The guidance calls on employers to ensure outdoor workers remain protected against the harmful effects of sunburn.
Children and young people should be advised to seek shade on sunny days, or wear protective clothing or sunscreen otherwise.
Commissioners have been advised to continue to run media campaigns to raise awareness of the risks of UV exposure.
However, being out the sun provides a good source of vitamin D and the opportunity to exercise, NICE said, and should not be ignored.
Professor Mike Kelly, director of the centre for public health excellence at NICE, said: 'There is nothing wrong with short periods of exposure to sunshine, and it may in fact be beneficial.'
He continued: ‘But prolonged exposure and sunburn can have dangerous consequences – a third of all cancers detected in this country are from skin cancer, including non-malignant and malignant melanoma.
'The incidence of malignant melanoma in Great Britain has more than tripled since the 1970s and yet many people still underestimate the prevalence of skin cancer.’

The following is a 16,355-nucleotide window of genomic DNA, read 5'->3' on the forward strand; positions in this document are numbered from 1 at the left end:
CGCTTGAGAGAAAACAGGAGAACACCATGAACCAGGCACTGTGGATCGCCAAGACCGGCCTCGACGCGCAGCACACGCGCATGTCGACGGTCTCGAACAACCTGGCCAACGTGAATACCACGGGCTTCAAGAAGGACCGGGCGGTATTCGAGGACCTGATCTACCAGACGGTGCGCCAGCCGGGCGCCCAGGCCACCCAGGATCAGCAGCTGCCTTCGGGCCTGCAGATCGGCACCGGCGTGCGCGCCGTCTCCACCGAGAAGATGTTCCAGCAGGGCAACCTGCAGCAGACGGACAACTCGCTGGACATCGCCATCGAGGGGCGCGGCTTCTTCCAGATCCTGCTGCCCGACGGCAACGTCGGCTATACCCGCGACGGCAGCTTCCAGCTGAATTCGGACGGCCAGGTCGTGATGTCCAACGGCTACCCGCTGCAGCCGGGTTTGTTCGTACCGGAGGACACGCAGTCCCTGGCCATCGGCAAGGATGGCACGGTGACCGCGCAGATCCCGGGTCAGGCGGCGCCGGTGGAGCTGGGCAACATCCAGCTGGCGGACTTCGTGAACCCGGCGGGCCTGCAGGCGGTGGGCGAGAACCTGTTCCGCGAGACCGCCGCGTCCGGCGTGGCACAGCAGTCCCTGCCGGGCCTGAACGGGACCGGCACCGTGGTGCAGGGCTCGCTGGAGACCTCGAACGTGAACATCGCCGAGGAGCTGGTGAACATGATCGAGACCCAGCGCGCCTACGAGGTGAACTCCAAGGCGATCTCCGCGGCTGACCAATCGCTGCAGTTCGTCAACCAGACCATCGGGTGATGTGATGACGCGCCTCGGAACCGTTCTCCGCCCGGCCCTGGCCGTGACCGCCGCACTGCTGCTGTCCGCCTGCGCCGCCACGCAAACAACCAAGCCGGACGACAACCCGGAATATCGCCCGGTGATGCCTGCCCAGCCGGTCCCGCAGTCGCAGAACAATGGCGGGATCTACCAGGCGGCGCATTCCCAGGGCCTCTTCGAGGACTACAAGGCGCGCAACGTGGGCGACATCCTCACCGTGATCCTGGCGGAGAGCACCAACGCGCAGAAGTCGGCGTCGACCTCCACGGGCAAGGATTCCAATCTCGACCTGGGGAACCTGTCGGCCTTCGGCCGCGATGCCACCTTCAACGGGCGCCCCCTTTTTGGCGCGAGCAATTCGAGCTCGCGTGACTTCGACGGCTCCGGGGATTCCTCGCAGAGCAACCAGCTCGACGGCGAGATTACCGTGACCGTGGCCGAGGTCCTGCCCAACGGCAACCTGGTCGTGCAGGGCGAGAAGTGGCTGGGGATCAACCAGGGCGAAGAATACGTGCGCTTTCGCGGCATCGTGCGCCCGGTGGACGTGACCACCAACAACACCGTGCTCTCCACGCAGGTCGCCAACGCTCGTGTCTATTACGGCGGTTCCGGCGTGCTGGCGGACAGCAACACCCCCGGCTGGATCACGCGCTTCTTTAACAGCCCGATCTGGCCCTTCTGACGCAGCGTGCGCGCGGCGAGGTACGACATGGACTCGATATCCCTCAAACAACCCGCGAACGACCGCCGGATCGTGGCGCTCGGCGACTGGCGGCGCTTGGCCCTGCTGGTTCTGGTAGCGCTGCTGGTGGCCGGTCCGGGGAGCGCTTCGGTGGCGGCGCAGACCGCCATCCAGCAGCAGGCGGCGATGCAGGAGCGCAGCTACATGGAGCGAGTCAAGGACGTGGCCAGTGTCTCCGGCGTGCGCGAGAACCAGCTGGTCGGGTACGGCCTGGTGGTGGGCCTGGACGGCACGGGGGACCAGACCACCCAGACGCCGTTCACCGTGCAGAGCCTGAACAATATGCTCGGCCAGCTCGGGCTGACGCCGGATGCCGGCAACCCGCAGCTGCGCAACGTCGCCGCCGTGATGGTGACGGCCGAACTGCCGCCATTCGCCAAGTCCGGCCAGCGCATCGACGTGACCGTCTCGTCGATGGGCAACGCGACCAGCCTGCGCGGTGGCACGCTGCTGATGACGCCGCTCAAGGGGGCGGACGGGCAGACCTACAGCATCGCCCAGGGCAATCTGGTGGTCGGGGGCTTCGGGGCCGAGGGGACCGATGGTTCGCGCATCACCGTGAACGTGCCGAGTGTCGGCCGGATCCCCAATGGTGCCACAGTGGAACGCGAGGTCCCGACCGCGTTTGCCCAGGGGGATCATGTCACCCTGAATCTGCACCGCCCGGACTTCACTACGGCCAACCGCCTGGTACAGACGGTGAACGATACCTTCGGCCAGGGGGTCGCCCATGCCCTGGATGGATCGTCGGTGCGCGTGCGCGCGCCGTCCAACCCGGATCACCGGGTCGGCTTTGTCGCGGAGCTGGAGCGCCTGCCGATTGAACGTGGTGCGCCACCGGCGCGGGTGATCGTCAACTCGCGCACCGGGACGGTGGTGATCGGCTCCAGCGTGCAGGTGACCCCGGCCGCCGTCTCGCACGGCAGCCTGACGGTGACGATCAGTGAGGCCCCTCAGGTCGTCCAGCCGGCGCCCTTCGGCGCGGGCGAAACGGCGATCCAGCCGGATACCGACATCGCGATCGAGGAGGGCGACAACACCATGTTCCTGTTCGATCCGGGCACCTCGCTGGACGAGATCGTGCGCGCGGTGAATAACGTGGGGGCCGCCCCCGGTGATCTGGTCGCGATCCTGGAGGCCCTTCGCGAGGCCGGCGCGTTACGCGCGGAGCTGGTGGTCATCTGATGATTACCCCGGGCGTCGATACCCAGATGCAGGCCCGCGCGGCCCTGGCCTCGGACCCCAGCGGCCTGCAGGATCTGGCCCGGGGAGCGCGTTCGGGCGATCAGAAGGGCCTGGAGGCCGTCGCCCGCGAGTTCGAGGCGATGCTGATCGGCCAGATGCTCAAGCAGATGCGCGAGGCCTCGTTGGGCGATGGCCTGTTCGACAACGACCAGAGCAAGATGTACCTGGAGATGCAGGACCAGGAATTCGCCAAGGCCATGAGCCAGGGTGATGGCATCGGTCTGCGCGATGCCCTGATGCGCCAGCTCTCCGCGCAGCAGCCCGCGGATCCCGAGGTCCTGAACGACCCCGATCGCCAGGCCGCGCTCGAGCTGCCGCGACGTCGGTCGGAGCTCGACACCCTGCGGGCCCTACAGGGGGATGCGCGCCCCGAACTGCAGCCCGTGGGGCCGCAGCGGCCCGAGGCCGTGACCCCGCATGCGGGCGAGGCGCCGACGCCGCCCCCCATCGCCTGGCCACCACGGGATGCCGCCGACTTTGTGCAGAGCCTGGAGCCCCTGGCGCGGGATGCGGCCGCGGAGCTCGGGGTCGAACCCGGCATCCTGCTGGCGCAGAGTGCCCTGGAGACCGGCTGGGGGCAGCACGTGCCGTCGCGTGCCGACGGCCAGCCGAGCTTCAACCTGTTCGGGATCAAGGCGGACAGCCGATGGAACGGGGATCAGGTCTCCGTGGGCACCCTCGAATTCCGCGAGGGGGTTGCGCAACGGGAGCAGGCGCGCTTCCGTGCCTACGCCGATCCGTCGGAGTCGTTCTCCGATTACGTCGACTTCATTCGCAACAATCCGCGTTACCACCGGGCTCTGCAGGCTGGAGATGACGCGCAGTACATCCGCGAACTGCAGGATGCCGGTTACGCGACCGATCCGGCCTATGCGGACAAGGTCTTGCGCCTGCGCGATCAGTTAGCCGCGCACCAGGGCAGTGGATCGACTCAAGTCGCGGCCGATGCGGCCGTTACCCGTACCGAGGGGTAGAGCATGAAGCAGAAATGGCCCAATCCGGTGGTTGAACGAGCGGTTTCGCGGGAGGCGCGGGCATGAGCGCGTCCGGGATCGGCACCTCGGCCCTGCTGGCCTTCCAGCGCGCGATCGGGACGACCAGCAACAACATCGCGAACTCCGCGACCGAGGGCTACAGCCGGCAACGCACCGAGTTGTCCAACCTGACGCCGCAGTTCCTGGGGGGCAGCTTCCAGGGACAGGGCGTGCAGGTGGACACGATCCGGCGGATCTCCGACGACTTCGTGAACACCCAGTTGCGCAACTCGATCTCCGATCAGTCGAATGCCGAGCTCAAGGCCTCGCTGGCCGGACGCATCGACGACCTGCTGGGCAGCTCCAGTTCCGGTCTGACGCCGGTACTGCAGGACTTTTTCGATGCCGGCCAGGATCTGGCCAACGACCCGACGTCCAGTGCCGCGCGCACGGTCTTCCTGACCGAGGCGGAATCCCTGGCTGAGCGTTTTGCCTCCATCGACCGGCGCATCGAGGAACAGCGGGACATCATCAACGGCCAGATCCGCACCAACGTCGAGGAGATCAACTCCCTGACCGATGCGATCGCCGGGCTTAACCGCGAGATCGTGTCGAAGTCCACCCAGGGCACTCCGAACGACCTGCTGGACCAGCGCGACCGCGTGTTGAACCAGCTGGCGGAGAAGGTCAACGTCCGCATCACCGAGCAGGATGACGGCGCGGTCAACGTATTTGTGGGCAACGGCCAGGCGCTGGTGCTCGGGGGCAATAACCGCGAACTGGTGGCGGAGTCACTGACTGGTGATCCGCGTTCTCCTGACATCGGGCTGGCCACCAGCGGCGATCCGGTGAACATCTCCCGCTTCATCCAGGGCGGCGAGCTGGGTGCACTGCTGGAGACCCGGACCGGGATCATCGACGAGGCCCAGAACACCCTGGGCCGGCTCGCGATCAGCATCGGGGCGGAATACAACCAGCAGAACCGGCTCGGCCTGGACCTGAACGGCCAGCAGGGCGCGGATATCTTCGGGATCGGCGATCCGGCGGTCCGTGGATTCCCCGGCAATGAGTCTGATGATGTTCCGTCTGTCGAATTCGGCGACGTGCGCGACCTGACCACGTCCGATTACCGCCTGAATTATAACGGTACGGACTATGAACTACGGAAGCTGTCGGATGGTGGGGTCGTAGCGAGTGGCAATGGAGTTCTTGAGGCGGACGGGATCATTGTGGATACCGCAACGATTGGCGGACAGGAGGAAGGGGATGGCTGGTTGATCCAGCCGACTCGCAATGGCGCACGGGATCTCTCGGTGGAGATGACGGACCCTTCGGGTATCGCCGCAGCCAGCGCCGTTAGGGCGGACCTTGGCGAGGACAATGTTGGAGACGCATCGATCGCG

The new guidance focuses on how the NHS and local authorities can help prevent skin cancer using public information, sun protection resources and by making changes to the natural and built environment.
Non-melanoma accounts for around a third of all cancers detected in the UK, with an estimated 100,000 people affected.
Malignant melanoma causes the majority of skin cancer deaths – around 2,500 per year.
Professor Catherine Law of Public Health and Epidemiology, UCL Institute of Child Health and chair of NICE’s Public Health Interventions Advisory Committee said: ‘The guidance includes some simple and practical recommendations which can prevent over-exposure. These include creating shaded areas when constructing new or redeveloping existing buildings.
‘It also recommends that schools should encourage children and young people to apply sun screen and seek shade during breaks outside; and employers should encourage staff working outside to wear clothing that protects them from the harmful effects of the sun, such as a broad-brimmed hat that covers the back of the neck.’